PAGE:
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United Families International: Dedicated to informing you about the issues and forces impacting the family.

Contributed by Tori Black

In 2017, Erica Komisar, a Licensed Clinical Social Worker who practices in New York City, had a book published about motherhood that raised a lot of eyebrows. Her book, “Being There: Why Prioritizing Motherhood in the First Three Years Matters,” was so controversial that many literary agents refused to even look at it.

Striking a chord

The premise of her book, that “mothers are biologically necessary for babies,” has created for her some strange bedfellows. Ms. Komisar is politically liberal, but the liberal media would have nothing to do with her or her book. When promoting her book, she reported that she “couldn’t get on NPR,” and “was rejected wholesale—particularly in New York—by the liberal press.” One interviewer flat-out told her “I don’t like your book.” On the other hand, Christian radio stations loved her, and the host of “Fox and Friends” said her book was “the best thing since the invention of the refrigerator.”

What is it about her message that struck such a chord? Well, if you think that mothers and fathers are interchangeable or that caregivers can replace a mom, Ms. Komisar’s research is inconvenient, to say the least. One of the unique contributions that mothers make, as Ms. Komisar points out, is in enabling children to self-regulate their emotions.  Infants are not born with the means to do this. When a baby is in distress, it is the mother’s comforting that regulates the baby’s emotions. Mothers produce the neurotransmitter oxytocin which helps sooth a baby under stress. The more a mother produces oxytocin, the more oxytocin receptors are produced in the baby’s brain. By about three years of age, the development of these receptors will allow the child to eventually internalize that ability to self-regulate. Because of that, Ms. Komisar advocates for mothers being present both physically and emotionally for the first three years of a baby’s life.

You can imagine the pushback. Both women and men accuse her of trying to turn back the clock. After learning about her book, one young woman “almost had fire coming out of her eyes, she was so angry at my message. She said, ‘You are going to set women back 50 years.’” Ms. Komisar wishes no such thing, but she does believe that families must be more cognizant of the needs of babies when making personal choices regarding work-life balance, and that policy needs to reflect the unique place of mothers in their babies’ well-being .

Pro-family groups raising awareness

United Families International is a member of a coalition of pro-family groups that work to educate individuals and policymakers on best practices when it comes to raising families and protecting and strengthening families through wise public policy. One of the ways we do this is through events held at the United Nations. UFI recently participated in an event held at the UN entitled “It Takes A Family – 25th Observance of the International Day of Families and 25th Commemoration of the International Year of the Family.” In addition to speaking about the importance of the family as the foundation of society and nations, presenters shared research regarding the family. One speaker, Dr. Michael Hanby, shared how the technological revolution combined with the sexual revolution to restructure society’s understanding of gender, sexuality and the family, and Joseph Price, a professor of economics at Brigham Young University, discussed how family structure impacts the macroeconomics of nations. (You can watch a recording of the event here.)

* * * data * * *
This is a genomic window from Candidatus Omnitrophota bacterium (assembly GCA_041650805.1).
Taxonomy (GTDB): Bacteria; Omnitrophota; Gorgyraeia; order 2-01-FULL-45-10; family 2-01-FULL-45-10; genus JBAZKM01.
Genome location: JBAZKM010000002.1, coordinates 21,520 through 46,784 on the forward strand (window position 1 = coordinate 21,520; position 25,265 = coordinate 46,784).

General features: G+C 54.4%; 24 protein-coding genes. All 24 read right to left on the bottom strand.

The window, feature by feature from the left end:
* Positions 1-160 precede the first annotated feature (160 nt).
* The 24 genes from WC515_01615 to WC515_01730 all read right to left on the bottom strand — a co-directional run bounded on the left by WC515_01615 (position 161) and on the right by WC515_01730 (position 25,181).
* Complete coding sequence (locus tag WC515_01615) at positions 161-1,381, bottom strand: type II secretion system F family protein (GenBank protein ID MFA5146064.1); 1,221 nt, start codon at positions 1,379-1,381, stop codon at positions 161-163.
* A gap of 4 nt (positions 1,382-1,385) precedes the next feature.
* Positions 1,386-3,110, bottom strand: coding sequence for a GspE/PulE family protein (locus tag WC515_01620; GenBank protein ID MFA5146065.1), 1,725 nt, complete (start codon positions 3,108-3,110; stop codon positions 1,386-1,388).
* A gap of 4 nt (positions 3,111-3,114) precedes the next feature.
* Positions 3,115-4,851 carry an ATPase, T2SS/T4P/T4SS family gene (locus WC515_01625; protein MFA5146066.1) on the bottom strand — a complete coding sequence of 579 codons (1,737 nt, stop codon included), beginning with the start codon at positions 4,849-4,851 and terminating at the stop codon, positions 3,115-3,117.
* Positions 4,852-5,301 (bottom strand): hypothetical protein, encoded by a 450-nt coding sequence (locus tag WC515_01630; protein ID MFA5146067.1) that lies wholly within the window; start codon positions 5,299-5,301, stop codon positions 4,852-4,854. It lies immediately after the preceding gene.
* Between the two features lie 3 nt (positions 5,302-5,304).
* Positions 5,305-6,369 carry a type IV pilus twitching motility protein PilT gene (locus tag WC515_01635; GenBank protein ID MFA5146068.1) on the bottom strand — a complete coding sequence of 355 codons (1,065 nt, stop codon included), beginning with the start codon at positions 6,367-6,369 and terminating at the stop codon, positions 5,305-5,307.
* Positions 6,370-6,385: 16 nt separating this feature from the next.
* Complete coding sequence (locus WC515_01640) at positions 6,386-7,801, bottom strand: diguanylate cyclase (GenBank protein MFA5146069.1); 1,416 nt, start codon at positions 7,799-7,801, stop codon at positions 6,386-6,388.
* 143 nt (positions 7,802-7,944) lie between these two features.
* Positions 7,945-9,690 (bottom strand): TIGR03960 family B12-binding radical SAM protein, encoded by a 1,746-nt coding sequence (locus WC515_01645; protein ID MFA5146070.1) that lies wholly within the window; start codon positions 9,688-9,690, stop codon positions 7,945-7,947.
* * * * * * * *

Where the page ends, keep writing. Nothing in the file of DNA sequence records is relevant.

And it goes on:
Celebrating mothers and fathers – and you can be there!

Universal Peace Federation has organized an event, “Good Parenting Builds Society: The Importance of Motherhood and Fatherhood,” sponsored by the Permanent Mission of the Republic of Djibouti to the UN and co-sponsored by the Permanent Mission of the Republic of Belarus to the UN and the Permanent Observer Mission of the Holy See to the UN that will be held at the United Nations on Tuesday, June 11 at 1:15 pm. This is being held to commemorate the UN Global Day of Parents.

Erica Komisar will be speaking on the “Critical First Years of Parent-Child Relationships.” In addition to Ms. Komisar, the event will feature Grace Melton of the Heritage Foundation and Terry Schilling of the American Principles Project. If you live in or near New York City, or will be visiting the city at that time, you could attend this event! In order to do so, you would need to RSVP by Friday, June 7 to receive a grounds pass to enter the United Nations. Best of all, there is no cost! This promises to be an excellent event – one you shouldn’t miss!

If you will be in the New York City area June 11th, I urge you to take advantage of this opportunity!

Learn how you can help strengthen and defend the family at www.unitedfamilies.org